N: There is a lot of cinnamon and wet wood shavings initially. It opens after a couple of minutes showing bourbon casks charater: honey, toffee, and butterscotch. Fainter fruit notes could be found (tangerines, apricots and mango) followed by some peat. The peat isn't big and in your face, but its been sitting for 40 years.
P: Oily and coating mouth feel. A lot more peat than advertised on the nose. Spiced dry wood, preserved lemon peel with bits of smoke. The fruits mentioned above show with a bit of pineapple, black licorice, tobacco leaves and cherry cough syrup.
F: Lingering lasting finish: sweet warm peat, wax and menthol. Some bitterness shows as it lingers.
Overall I thought this was massively drinkable. Predominantly bourbon influence but I did get hints of sherry, but it was inconsistent. Individual flavors were very nice and things that I like, but there was no synergy. That kept it out of the A- range.
Initially, the nose is sharply tangy and almost "something's wrong" smelling. Then a bit of peat. As it opens up, it becomes more lemony and smokey -- and acceptable -- with more smoke than I'd expect for 40 years old.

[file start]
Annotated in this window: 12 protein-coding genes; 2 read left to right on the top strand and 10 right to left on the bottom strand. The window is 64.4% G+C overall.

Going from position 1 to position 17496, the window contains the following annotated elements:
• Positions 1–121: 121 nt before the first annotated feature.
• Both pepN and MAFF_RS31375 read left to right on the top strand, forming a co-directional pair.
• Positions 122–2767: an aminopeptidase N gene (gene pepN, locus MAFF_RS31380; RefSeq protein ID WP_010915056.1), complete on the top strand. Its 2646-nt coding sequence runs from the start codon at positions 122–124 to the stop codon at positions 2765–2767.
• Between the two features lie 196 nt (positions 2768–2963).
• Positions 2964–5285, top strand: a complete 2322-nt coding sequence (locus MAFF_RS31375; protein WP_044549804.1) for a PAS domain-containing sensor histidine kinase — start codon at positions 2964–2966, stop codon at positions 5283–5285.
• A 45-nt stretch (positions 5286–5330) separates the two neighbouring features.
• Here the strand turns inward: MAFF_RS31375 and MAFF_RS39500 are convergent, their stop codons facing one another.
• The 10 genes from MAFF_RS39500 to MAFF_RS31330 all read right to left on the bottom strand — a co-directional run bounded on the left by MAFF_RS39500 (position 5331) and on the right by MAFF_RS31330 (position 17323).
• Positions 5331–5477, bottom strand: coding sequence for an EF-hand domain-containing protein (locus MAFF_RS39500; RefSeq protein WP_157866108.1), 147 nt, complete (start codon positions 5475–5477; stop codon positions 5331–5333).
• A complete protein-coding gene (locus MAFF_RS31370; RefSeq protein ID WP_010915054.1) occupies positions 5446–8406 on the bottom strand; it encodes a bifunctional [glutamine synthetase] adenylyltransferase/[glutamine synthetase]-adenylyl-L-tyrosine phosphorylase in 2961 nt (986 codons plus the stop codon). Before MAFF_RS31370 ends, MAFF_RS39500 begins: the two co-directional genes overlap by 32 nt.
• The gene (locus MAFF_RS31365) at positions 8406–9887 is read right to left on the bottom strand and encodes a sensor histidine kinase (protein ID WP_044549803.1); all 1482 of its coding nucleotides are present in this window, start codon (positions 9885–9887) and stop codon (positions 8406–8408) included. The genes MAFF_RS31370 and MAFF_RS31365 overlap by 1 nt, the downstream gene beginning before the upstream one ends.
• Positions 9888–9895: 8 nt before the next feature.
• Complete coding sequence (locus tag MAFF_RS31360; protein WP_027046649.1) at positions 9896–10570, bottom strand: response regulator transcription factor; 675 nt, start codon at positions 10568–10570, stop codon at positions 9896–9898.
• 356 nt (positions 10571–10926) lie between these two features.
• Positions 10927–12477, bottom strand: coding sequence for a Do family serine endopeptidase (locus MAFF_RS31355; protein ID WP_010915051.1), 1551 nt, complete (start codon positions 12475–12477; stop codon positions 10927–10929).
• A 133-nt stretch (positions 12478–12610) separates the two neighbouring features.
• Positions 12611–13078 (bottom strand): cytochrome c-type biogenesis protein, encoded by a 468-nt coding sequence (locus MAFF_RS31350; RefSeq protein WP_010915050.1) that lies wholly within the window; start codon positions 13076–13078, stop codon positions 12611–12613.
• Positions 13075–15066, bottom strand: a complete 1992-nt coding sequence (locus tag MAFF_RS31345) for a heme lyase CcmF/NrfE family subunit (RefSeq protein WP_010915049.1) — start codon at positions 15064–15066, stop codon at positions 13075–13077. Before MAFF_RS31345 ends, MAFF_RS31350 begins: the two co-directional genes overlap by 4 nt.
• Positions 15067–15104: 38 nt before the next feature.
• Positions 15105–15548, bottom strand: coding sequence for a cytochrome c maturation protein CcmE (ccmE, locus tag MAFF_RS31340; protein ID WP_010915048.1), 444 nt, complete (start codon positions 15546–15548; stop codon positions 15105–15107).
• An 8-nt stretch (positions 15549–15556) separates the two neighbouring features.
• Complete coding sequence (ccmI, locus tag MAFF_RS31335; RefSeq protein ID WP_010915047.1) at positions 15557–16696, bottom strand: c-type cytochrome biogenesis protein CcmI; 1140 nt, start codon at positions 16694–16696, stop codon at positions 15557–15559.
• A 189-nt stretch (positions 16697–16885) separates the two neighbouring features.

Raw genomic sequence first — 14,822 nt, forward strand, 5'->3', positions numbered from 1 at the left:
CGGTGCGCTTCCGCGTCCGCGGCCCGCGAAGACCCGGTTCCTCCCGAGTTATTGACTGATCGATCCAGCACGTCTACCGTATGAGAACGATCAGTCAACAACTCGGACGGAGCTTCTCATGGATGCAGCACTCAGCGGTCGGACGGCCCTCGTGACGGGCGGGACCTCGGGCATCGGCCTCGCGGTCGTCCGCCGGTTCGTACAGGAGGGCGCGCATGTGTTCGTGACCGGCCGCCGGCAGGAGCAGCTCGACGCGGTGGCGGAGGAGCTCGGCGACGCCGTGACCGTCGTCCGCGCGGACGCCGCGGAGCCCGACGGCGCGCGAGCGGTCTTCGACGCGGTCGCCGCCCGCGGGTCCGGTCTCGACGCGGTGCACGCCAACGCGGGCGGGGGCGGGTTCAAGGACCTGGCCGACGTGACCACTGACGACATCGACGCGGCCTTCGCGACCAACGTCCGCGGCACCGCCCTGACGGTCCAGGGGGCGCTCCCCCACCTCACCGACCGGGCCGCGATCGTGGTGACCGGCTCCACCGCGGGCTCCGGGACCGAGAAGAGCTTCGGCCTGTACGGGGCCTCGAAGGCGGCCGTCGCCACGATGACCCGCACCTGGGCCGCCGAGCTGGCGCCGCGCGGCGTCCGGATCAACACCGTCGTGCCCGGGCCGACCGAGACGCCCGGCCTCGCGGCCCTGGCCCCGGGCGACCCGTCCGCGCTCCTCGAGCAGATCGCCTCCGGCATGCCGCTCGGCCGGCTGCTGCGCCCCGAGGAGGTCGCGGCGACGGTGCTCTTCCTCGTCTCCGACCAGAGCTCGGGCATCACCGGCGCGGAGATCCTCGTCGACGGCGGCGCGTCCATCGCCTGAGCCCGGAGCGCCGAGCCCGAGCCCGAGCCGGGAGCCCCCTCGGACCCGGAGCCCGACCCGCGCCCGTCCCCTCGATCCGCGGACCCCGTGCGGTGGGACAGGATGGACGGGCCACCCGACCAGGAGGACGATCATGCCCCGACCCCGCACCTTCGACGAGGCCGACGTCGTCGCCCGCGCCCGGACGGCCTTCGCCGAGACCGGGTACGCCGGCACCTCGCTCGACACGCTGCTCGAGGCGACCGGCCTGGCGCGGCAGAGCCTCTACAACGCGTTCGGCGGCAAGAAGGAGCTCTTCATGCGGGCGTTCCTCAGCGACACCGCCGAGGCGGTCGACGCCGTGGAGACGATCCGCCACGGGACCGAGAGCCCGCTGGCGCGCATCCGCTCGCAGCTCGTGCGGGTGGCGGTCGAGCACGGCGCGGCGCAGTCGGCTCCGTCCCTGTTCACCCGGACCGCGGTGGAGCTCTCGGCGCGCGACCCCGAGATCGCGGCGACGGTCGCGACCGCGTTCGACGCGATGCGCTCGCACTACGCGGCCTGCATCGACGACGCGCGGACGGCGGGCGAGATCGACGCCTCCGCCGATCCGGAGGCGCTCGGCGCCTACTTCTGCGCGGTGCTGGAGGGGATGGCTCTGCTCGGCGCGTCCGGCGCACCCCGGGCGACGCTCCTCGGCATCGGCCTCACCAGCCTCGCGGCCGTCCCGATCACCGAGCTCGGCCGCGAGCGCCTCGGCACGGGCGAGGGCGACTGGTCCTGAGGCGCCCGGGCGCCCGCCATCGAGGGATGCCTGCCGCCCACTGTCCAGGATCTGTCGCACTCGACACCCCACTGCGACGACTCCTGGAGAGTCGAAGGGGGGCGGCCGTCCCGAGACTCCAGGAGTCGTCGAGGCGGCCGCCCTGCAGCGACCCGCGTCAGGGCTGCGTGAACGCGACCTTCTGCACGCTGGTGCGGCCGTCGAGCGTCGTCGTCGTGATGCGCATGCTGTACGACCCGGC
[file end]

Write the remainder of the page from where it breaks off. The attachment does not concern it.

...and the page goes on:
The palate is lemony, mildly peaty, and initially unremarkable... but as I drink more it improves. Citrus and smoke fight for the forefront. This isn't even close to complex, and actually pretty one-dimensional and subdued, but it's nice at what it does if a bit lacking in "life."
I spent quite a while doing a head-to-head with the 30-year-old. They've both got that lemony-citrus characteristic, with the 30yo being sweeter as we'd expect, but strangely enough the 40yo is peatier. Maybe it was in less active casks than the 30yo. The finish on the 40 is distinctly ashy, amplified by the tannins, though it's not that much more tannic than the 30. Overall, the 30 is definitely more enjoyable for me.
Ignoring pricing (as LAWS does when rating whiskey), I'd happily enjoy sipping this at length -- it's very drinkable and certainly enjoyable -- and I'd like to own a bottle for myself, so that's a B+.
I see Laphroaig 40 as fitting into the profile of many ultra-luxury bottlings: consider who buys them, and what their likely tasting experience is. They're people who shun independent bottlings ("off-brand" whiskies are so uncouth!), and they probably don't drink a lot of cask-strength and/or intensely flavored stuff. These guys aren't particularly adventurous at all as far as whiskey goes. So, how do you design a whisky for those people? Make it inoffensive and very drinkable. That way, whenever those "collectors" decide to open up a bottle to show off -- or even if it's just their everyday-drinker -- they can sip it with friends, nod, and say, "Mmm, smooth!"